Wednesday, 28 July 2010

The High Line and Viva La Revolucion!


During our brief visit to New York, we were blessed with great weather, perfect for a walk in the recently opened High Line. What a great place. The High Line is a park/walk created on the disused West Side elevated rail line. Even if you’ve been to New York a million times, I promise you’ll still get new and stunning views of it from the High Line.

The walk is really just a short stroll, from the Meat Packing district to 20th Street at the moment, eventually being extended up to Chelsea.







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cycle through San Pellegrino - yes, the one where the (free)water comes from!
Not only is it a perfect refuge for city residents, but also feeds my love of converted railways. Between the delightful Tarka Trail and the magnificent views of the Valle Brembana Cycle Route (right) in Lombardy, Italy, I seem to be developing a bit of an obsession with disused railways. Which led me to find this jewel of a website, with a list of them (England only, sorry): http://disused-rlys.fotopic.net/

Back at the High Rise, I particularly love the landscaping. No manicured lawns or picture pretty borders, but rather a focus on native species and allowing most of the work to self-seeded plants. According to their website: "The High Line's planting design is inspired by the self-seeded landscape that grew on the out-of-use elevated rail tracks during the 25 years after trains stopped running. The 210 species of perennials, grasses, shrubs and trees in Section 1 were chosen for their hardiness, sustainability, and textural and color variation, with a focus on native species. Many of the species that originally grew on the High Line's rail bed are incorporated into the park's landscape."

The landscape project was the careful - and expensive - work of urban designers Field Operations, but the results remind me of the kind of space one would associate with the work of guerrila gardening.

I am a huge, huge, huge fan of this concept, as much as I detest the word guerilla. It really would sound better if guerilla were to be replaced by independent, or free, perhaps surprise gardening.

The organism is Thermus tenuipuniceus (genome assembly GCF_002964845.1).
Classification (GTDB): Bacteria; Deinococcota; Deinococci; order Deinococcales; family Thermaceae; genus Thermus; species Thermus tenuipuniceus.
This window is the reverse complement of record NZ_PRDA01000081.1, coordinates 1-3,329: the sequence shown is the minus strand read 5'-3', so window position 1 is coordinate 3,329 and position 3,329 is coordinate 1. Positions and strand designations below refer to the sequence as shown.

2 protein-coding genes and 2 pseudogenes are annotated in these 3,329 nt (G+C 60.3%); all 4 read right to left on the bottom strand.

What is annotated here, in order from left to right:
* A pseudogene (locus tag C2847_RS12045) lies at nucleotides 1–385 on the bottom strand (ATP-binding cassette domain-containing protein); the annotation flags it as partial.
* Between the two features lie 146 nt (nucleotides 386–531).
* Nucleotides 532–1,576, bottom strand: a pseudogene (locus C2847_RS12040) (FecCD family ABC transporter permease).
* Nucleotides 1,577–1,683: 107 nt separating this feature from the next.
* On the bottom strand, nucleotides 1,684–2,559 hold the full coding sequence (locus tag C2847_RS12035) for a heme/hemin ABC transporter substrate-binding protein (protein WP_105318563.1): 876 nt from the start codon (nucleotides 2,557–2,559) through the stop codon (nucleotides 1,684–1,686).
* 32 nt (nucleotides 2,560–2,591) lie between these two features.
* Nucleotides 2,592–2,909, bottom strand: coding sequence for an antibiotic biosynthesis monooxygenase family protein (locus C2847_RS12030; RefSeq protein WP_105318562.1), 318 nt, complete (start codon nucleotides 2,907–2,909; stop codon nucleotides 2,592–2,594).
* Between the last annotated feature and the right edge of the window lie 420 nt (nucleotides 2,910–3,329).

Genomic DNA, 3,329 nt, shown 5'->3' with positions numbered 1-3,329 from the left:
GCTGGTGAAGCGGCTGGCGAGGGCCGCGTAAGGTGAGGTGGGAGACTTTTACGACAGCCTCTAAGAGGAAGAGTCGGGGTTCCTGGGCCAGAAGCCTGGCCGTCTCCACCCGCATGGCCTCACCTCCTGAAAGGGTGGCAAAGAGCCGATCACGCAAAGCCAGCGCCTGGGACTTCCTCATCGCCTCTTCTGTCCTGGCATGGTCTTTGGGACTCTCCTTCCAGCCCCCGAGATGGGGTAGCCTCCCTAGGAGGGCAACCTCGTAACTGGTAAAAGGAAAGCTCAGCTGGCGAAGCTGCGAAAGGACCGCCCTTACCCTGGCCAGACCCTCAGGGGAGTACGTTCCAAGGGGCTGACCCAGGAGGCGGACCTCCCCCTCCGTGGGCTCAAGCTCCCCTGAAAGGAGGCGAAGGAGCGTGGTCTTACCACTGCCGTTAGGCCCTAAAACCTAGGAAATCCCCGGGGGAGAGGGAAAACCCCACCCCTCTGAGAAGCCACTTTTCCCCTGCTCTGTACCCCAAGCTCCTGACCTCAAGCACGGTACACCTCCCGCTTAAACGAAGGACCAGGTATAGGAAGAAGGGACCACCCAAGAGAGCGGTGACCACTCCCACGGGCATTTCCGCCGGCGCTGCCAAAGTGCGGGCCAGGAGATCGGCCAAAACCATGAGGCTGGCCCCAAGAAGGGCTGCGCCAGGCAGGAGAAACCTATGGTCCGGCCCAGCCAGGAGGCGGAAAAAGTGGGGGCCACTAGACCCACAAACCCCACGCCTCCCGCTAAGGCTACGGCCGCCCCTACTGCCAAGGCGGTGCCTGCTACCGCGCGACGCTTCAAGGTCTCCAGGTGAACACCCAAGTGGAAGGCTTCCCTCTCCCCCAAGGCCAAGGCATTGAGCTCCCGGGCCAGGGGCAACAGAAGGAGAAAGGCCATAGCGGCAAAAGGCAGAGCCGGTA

Digression alert!Don’t you love the way some words are imported into a particular language, indicating the lack of a particular notion in that culture? Examples: the use of French Bon App├ętit in England. And there’s no Italian for privacy. Of course there isn’t. Guerilla warfare and the English character don't really go together, do they?

Guerilla gardening is used to describe the transformation – by members of the public – of a neglected public space into a garden of some shape.
The idea started in New York City back in the 70s, when it still had so many run down areas.

But don’t be fooled by the seemingly illicit, underground name. Generally, local authorities are quite happy to turn a blind eye to this, if not illegal, at least unregulated activity. And understandably so. After all, these are groups of individuals volunteering to do for free what increasingly tight budgets force local governments to push to the bottom of the priorities list.

As put by the wonderful blog You Grow Girl: "Guerilla gardening doesn’t have to be an illicit affair. It’s about transforming space to benefit everyone rather than about personal ownership. It’s about gardening anywhere and everywhere, using plants to create beauty in forgotten spaces."

In England, Richard Reynolds is The Name on GG. After dedicating a lot of his spare time to planting his way around South London, he started blogging about it, which led to a very successful website, followed by On Guerilla Gardening: A Handbook for Gardening Without Boundaries. I just found this really fascinating clip on his website, showing a spot of public guerilla gardening in Stockholm. I love it not only because of the sunflowers, but also because it combines another great idea to cheer up grey city life: flashmobs.

But ultra civilized Scandinavia is perhaps not the obvious beneficiary of guerilla gardening. This is a perfect idea for countries that don’t traditionally rely so heavily of government services. It’s big, polluted, unplanned, violent cities, mostly in the developing world that spring to my mind as the ones crying out for initiatives like that. Places like Sao Paulo, Bangkok, Shanghai, Mexico City.
It makes perfect sense. All the ingredients are there: neglected areas; absent government; a massive social inequality which comes in rather handy when it comes to find well heeled volunteers willing to live in a more pleasant city.

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to this?



I’d love to hear of existing GG projects in such places.
I wonder if you'd soon spot a relationship between this kind of initiative and the dicrease in violence levels.

My personal gardening experience have so far been restricted to the allotment and a stubborn persistence in killing my tiny garden. But who knows, if Anne from London Differently is prepared to join me, I'd be a willing recruit of the Guerilla. Anne?


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